Get a modest set of front panniers [or saddlebags if you prefer] that can snap togehter and be carried easily when you leave the bike. If you ever have an opportunity to compare you will be glad you did. You could even use a seat bag if you can find a quality one that does not interfere with your legs. The only advantage a backpack might have is lowered wind ersistance but not significant for a small amount of gear.

    Slim

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    Senior Member adxm's Avatar
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    That's good to hear. I really would prefer avoiding stuff on my back. Panniers won't attach to my bike...so I guess a seat bag it is.

  7. #7
    Zinophile tibikefor2's Avatar
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    adxm:

    If you are staying with people mail your gear ahead, eg shorts etc and you can carry very little.
    Tibikefor2

  8. #8
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    I could think of a number of solutions.

    1. In the pack area, i have this pack https://www.wingnutgear.com/product_details.cfm?id=112
    It is extremely comfortable for cycling. It isn't a huge pack but it holds an amazing amount of stuff for it's size. I use it for commuting (when I was commuting, now mostly working from home)

    2. You could do a seatpost rack with pannier supports. The amount of weight is kind of limited but could work if it is mostly clothing. Never tried them so I can't vouch for it.

    3. Large seatbag. I saw a website with some HUGE bags. Of course I cannot remember where now.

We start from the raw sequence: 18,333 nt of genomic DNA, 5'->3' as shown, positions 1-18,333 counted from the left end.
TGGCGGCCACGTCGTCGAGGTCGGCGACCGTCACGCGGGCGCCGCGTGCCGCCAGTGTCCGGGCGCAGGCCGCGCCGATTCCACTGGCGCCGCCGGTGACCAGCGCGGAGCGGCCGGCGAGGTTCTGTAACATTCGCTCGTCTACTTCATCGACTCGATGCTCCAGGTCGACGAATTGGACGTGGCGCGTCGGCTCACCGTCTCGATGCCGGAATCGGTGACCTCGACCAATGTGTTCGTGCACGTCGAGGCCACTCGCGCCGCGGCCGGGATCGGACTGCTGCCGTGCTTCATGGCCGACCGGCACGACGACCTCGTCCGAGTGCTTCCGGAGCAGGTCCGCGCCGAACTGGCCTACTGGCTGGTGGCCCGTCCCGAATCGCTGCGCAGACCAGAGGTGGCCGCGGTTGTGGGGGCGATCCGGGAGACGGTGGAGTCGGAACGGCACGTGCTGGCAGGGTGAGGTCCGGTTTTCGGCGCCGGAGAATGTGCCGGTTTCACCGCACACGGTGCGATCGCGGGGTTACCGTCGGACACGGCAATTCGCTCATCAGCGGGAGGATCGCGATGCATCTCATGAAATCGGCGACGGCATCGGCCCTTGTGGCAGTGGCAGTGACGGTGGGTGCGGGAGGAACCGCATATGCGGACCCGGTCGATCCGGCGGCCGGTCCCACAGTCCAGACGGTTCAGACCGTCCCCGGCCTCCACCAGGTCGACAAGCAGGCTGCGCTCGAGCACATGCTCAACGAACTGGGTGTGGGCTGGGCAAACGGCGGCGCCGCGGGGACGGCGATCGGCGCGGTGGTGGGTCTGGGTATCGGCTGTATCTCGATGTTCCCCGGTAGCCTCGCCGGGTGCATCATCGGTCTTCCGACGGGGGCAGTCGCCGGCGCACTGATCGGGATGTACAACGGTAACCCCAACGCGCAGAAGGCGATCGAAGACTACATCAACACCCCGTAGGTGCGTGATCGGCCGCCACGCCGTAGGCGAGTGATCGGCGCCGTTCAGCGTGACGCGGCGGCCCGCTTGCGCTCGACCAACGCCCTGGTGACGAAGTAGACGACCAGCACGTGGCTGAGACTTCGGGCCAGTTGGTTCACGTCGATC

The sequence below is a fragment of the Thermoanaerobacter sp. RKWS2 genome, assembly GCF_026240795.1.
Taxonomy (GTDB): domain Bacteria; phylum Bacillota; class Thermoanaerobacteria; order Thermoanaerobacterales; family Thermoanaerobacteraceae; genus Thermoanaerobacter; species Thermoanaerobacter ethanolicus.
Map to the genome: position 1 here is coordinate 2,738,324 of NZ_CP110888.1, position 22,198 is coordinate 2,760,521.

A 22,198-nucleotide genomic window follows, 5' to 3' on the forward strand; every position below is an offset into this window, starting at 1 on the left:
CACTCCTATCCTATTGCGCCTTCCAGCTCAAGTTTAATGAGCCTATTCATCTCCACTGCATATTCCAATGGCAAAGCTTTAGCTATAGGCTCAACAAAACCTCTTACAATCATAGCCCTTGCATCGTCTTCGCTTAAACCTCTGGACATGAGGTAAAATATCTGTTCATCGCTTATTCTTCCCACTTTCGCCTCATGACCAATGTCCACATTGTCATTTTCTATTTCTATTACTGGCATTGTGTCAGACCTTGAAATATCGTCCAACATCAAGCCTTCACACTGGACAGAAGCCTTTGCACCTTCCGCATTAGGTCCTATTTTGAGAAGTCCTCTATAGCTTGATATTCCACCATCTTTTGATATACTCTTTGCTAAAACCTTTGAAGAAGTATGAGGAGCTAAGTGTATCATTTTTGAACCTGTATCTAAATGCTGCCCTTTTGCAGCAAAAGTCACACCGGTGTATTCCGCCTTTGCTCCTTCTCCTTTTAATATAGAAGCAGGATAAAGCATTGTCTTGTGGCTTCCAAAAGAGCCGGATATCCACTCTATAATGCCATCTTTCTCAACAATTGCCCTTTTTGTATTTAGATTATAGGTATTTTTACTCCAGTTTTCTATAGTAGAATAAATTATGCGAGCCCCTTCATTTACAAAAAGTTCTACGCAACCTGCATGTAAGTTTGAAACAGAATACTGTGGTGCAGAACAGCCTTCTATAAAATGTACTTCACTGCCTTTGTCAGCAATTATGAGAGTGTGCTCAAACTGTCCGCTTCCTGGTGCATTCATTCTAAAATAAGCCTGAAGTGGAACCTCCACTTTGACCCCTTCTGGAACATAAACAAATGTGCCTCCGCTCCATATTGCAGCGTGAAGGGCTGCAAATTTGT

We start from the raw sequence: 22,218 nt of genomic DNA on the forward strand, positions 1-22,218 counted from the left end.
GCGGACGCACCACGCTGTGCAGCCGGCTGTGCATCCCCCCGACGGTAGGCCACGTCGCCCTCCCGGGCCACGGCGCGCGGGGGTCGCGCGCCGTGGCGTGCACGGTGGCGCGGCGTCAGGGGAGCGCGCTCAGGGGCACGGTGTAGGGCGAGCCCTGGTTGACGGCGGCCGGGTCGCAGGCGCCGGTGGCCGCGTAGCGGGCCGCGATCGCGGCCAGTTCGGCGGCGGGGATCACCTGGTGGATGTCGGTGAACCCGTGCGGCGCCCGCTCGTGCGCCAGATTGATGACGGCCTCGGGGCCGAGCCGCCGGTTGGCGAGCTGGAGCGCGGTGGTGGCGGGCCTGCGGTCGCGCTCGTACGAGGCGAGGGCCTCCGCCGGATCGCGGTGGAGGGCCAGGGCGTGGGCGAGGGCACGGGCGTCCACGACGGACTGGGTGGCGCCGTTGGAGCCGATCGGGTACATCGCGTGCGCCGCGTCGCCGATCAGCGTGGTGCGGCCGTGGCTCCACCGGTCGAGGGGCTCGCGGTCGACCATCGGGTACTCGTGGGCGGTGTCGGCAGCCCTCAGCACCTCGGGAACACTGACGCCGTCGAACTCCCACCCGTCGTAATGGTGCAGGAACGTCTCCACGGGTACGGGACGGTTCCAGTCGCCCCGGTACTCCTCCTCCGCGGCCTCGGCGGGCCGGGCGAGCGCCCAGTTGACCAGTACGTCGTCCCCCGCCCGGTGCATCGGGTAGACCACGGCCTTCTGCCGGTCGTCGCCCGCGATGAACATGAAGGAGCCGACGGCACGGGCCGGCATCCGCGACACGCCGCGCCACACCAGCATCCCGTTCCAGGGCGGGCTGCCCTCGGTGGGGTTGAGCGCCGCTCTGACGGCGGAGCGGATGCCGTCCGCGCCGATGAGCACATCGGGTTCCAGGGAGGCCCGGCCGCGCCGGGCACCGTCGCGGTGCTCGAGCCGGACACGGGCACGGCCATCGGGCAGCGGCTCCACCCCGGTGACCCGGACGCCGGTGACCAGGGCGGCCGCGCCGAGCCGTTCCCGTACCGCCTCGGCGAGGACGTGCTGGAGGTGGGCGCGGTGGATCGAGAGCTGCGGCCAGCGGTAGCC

-D

  9. #9
    You need a new bike supcom's Avatar
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    A Carradice seatbag will easily carry everything you need. Even the smaller size will do. Same for one of Rivendell's "Baggins" bags (made by Frost River). But you will need a saddle with saddlebag loops or some adapters for one. See www.wallbike.com for Carradice bags. Any backpack will also do fine. A large camelbak or other hydration pack with some significant storage may be ideal if you want to really go light.

    For what you are doing, the only clothes you need take are two sets of cycling clothes and a pair of nylon shorts to slip over your cycling shorts. When you arrive at each day's destination, you switch clothes and wash out the dirty set. If you like, you can carry additional clotes depending on capacity of your bag or pack.

    You will also need the standard flat repair/multitool stuff that you should always carry. You should carry rain gear and a small toiletries kit. Buy travel sized soap, toothpaste, etc. to keep the weight and volume low. Some Woolite repackaged into a hotel size shampoo bottle should get you through four or five days washing your clothes. Same for sunscreen.

    If you take simple solid color jerseys you won't look so conspicuous when you're off the bike. If you use MTB shoes you don't need to carry separate off bike shoes.

    My guess is that you should be able to get the weight down to under 3 lbs if you try. If you need to do any camping, the weight shoots up significantly, but can still be done with a large saddlebag.